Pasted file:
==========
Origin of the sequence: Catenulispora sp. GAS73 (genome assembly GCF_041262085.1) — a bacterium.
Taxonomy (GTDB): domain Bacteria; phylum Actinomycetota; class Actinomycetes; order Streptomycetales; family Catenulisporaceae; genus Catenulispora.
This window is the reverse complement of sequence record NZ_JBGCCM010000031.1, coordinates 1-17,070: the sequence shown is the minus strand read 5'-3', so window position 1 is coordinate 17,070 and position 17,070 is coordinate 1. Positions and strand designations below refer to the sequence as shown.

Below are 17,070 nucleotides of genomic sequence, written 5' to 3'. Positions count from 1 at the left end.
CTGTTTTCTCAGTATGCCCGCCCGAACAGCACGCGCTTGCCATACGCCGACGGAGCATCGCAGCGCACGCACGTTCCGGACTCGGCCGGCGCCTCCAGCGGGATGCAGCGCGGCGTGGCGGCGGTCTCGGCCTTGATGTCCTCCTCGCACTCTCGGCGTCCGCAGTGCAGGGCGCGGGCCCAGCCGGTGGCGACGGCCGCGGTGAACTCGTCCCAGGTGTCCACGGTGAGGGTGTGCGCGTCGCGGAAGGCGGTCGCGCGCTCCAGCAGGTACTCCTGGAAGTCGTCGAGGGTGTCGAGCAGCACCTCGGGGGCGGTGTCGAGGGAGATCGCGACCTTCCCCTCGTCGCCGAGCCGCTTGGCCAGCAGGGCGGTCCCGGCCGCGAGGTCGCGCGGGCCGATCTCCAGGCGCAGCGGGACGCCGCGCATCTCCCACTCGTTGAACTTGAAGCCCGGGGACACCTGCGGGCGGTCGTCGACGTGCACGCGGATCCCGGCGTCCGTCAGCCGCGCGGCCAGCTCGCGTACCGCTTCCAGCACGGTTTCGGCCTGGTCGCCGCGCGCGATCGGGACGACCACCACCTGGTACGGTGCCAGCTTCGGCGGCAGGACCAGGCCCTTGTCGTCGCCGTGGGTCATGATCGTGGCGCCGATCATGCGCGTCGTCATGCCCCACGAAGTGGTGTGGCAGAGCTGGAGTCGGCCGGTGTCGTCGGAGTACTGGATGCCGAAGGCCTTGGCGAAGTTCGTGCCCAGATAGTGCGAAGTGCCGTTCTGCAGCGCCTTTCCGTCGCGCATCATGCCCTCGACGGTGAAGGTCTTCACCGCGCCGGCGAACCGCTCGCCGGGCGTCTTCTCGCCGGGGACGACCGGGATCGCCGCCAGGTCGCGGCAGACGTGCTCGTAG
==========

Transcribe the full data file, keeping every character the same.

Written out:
Origin of the sequence: Catenulispora sp. GAS73 (genome assembly GCF_041262085.1) — a bacterium.
Taxonomy (GTDB): domain Bacteria; phylum Actinomycetota; class Actinomycetes; order Streptomycetales; family Catenulisporaceae; genus Catenulispora.
This window is the reverse complement of sequence record NZ_JBGCCM010000031.1, coordinates 1-17,070: the sequence shown is the minus strand read 5'-3', so window position 1 is coordinate 17,070 and position 17,070 is coordinate 1. Positions and strand designations below refer to the sequence as shown.

Below are 17,070 nucleotides of genomic sequence, written 5' to 3'. Positions count from 1 at the left end.
CTGTTTTCTCAGTATGCCCGCCCGAACAGCACGCGCTTGCCATACGCCGACGGAGCATCGCAGCGCACGCACGTTCCGGACTCGGCCGGCGCCTCCAGCGGGATGCAGCGCGGCGTGGCGGCGGTCTCGGCCTTGATGTCCTCCTCGCACTCTCGGCGTCCGCAGTGCAGGGCGCGGGCCCAGCCGGTGGCGACGGCCGCGGTGAACTCGTCCCAGGTGTCCACGGTGAGGGTGTGCGCGTCGCGGAAGGCGGTCGCGCGCTCCAGCAGGTACTCCTGGAAGTCGTCGAGGGTGTCGAGCAGCACCTCGGGGGCGGTGTCGAGGGAGATCGCGACCTTCCCCTCGTCGCCGAGCCGCTTGGCCAGCAGGGCGGTCCCGGCCGCGAGGTCGCGCGGGCCGATCTCCAGGCGCAGCGGGACGCCGCGCATCTCCCACTCGTTGAACTTGAAGCCCGGGGACACCTGCGGGCGGTCGTCGACGTGCACGCGGATCCCGGCGTCCGTCAGCCGCGCGGCCAGCTCGCGTACCGCTTCCAGCACGGTTTCGGCCTGGTCGCCGCGCGCGATCGGGACGACCACCACCTGGTACGGTGCCAGCTTCGGCGGCAGGACCAGGCCCTTGTCGTCGCCGTGGGTCATGATCGTGGCGCCGATCATGCGCGTCGTCATGCCCCACGAAGTGGTGTGGCAGAGCTGGAGTCGGCCGGTGTCGTCGGAGTACTGGATGCCGAAGGCCTTGGCGAAGTTCGTGCCCAGATAGTGCGAAGTGCCGTTCTGCAGCGCCTTTCCGTCGCGCATCATGCCCTCGACGGTGAAGGTCTTCACCGCGCCGGCGAACCGCTCGCCGGGCGTCTTCTCGCCGGGGACGACCGGGATCGCCGCCAGGTCGCGGCAGACGTGCTCGTAG